The third serial, The Ice Warriors (6 episodes, 2 missing) has been released on home video with the two missing episodes animated. Unlike the Season One Reign Of Terror animated episodes, which looked like graphic novel style, the animation of The Ice Warriors is more like Johnny Quest or Adult Swim's Sealab 2021 animation. The Web of Fear was also released on home video in 2013, but with reconstruction, not animation for the missing episode. I wish they had animated it.

To me, the most interesting serial was The Enemy of the World (6 episodes). Patrick Troughton played the villain as well as The Doctor. Even though the characters looked alike, they didn't. Troughton's talents as an actor made them appear to truly be different characters.

In the season's 6th serial, Fury from the Deep (6 episodes, all missing), Victoria decided to remain behind, tired of the constant danger The Doctor found himself (and his traveling companions) in. As has been the pattern, in the next serial, The Wheel in Space (6 episodes, 4 missing), The Doctor gained a replacement companion for the one just lost. Zoe Heriot (Wendy Padbury) stowed away aboard the TARDIS after the defeat of the Cybermen, and would be part of the crew for the next season.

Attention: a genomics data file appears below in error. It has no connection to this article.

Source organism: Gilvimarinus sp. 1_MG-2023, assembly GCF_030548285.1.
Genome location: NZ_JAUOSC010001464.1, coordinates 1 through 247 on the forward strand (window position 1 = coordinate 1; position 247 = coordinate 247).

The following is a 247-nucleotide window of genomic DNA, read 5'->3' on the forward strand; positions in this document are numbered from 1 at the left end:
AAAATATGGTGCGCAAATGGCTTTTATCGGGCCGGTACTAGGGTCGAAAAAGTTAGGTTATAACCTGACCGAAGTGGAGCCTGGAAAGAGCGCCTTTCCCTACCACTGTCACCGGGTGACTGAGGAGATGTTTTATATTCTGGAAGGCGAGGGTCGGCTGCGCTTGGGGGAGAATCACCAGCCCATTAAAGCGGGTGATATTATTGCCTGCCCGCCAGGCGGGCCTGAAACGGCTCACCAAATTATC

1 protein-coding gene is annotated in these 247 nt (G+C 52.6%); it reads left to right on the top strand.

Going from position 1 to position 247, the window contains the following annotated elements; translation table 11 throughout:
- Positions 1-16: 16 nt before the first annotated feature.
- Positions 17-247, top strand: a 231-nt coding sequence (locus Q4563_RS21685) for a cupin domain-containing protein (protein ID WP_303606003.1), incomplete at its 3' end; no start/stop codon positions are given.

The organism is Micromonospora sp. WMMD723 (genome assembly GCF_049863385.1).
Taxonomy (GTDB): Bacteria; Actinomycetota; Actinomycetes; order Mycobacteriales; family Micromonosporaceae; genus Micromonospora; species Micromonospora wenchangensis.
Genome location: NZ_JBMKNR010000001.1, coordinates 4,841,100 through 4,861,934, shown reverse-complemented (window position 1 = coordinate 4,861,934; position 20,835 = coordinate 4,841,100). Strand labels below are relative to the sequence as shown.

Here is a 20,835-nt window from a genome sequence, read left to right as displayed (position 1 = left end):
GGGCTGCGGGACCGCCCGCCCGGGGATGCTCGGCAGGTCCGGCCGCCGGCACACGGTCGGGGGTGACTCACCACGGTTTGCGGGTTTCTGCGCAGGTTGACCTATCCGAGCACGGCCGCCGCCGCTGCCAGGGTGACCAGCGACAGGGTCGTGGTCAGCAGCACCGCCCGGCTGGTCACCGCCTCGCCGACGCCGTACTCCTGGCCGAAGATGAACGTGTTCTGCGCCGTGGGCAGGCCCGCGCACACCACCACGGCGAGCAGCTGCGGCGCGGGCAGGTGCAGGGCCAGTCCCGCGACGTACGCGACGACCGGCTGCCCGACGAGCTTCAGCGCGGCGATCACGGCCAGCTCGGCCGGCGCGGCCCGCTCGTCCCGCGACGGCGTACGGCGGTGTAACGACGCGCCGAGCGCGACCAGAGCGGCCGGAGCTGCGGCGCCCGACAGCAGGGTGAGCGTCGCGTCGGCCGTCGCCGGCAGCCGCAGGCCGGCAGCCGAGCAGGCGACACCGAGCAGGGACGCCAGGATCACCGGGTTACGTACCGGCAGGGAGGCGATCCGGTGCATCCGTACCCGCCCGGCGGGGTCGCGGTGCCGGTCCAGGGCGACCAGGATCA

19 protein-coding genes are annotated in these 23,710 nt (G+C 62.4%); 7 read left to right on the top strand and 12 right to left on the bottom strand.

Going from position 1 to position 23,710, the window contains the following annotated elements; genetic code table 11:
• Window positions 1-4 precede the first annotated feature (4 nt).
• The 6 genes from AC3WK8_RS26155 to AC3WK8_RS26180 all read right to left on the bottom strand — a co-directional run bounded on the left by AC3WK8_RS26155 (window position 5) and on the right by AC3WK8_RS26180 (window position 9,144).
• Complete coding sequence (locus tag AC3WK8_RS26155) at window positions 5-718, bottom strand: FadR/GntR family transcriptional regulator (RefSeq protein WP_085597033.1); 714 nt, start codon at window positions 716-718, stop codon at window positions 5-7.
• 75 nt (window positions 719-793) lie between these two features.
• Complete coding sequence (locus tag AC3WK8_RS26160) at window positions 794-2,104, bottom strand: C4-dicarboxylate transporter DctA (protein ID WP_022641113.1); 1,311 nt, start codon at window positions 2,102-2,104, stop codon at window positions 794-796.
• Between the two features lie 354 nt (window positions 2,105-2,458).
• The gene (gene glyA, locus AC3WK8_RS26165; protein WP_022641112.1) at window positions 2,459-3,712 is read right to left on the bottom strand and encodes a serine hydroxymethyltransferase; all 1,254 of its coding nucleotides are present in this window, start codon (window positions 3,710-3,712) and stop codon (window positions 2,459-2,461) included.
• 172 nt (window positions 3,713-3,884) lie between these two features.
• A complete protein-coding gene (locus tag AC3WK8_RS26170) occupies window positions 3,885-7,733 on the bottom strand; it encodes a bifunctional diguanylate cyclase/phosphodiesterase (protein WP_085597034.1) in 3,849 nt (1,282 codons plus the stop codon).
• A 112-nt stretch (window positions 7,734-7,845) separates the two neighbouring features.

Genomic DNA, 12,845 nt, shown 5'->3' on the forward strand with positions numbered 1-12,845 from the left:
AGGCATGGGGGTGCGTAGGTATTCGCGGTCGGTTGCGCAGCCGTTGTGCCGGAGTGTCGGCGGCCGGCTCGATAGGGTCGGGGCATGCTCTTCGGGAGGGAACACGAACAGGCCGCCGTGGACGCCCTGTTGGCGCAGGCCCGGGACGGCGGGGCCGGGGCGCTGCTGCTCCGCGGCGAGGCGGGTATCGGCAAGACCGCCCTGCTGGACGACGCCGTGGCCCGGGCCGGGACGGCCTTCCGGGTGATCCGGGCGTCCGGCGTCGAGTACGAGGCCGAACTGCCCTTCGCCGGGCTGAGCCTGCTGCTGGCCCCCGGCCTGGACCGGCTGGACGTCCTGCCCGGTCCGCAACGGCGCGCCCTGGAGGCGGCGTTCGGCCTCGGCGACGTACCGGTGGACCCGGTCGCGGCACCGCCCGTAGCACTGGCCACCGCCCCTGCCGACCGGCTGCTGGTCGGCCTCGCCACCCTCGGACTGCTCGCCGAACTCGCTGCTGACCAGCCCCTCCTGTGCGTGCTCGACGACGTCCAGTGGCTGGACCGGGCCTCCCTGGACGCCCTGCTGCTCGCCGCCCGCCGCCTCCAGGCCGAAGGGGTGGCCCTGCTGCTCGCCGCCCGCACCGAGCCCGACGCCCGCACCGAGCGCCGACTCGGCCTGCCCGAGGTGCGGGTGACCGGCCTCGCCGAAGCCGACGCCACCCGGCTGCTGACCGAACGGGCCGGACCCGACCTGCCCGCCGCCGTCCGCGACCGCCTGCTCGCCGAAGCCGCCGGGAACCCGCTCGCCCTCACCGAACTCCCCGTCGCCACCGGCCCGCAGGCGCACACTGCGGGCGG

Now off to the TARDIS to land on Season Six.

Friday, January 24, 2014

Where I get it from

The stereotype that older people shun technology isn't always true. I got a healthy does of that this past week. Let me explain.

This past week, I took some time away from work to travel to southeast Georgia to visit my daughter, son-in-law, and grandson before they traveled back to the Boston area, where my son-in-law is attending business school. And, while I was there this past week, I learned a little about myself and my fascination with technology ... through someone else, someone a little older.

My daughter wanted to spend some time with her grandmother. Now, my mother got a Kindle Fire tablet -- the bigger one -- at Christmas. Not for Christmas, but at Christmas. She got it for herself. And, since she's been an Amazon Prime member for some time -- she saves a shipload of money on shipping because of how much she buys via Amazon -- she was happy when she discovered she could also watch movies and TV on her tablet, since Amazon Prime includes a decent library of video content.

She asked me this past week if it was possible to get Amazon Prime content from her Kindle Fire to her big screen TV. "Not exactly," I told her, "but you can get Amazon Prime content to your TV by using something like a Roku box. Just like your Kindle Fire can play Amazon video content, a Roku box can play Amazon content on your TV."